Transit district officials appeared to have second thoughts about their initial proposal, and now are considering other options for Del Mar.
Solana Beach solved the trespassing problem decades ago by placing the downtown tracks in a trench below street level. Carlsbad also has studied that idea, which would cost hundreds of millions of dollars, but would greatly improve safety, reduce noise and increase property values.
Del Mar has pushed for years to get additional pedestrian crossings, without success. State and federal agencies generally oppose new at-grade crossings, and underpasses or overpasses, though safer, are hugely expensive.
Even more costly is what many people consider the only long-term solution for Del Mar, which is to move the tracks away from the bluffs, possibly to a tunnel built under the city. Rough estimates of that cost are $2.5 billion to $3.5 billion.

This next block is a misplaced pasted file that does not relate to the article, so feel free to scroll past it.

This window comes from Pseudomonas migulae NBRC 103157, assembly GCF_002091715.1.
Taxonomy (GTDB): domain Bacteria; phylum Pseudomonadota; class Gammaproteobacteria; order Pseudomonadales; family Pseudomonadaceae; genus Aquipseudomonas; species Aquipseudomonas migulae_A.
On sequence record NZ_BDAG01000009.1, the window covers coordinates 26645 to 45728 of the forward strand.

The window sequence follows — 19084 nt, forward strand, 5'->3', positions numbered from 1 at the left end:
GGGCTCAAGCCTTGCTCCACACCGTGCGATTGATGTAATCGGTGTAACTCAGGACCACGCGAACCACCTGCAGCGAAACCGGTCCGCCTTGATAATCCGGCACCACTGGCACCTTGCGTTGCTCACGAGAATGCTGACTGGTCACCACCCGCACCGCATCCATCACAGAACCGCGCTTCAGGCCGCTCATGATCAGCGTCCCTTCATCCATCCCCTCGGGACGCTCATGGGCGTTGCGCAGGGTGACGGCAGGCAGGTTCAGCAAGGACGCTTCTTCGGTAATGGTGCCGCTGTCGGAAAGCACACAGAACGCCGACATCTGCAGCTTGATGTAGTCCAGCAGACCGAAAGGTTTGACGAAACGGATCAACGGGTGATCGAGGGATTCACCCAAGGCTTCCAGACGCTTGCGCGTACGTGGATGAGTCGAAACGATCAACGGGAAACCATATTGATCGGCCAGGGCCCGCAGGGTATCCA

Illegally crossing the tracks, which the transit district considers trespassing, is more of a problem in coastal communities where the tracks cut people off from the beach and popular business areas.
In Oceanside, trespassing most frequently occurs on the tracks from Oceanside Boulevard south to Cassidy Street, said Sean Loofbourrow, the district’s chief of safety and security.
In Encinitas, the problem area is from La Costa Avenue south to Leucadia or Encinitas Boulevard. And in Del Mar, it’s south from the Coast Boulevard crossing at Powerhouse Park along the bluffs to the Torrey Pines bridge.
“It’s the proximity to water and businesses,” Loofbourrow said. “Also, it’s a beautiful area.”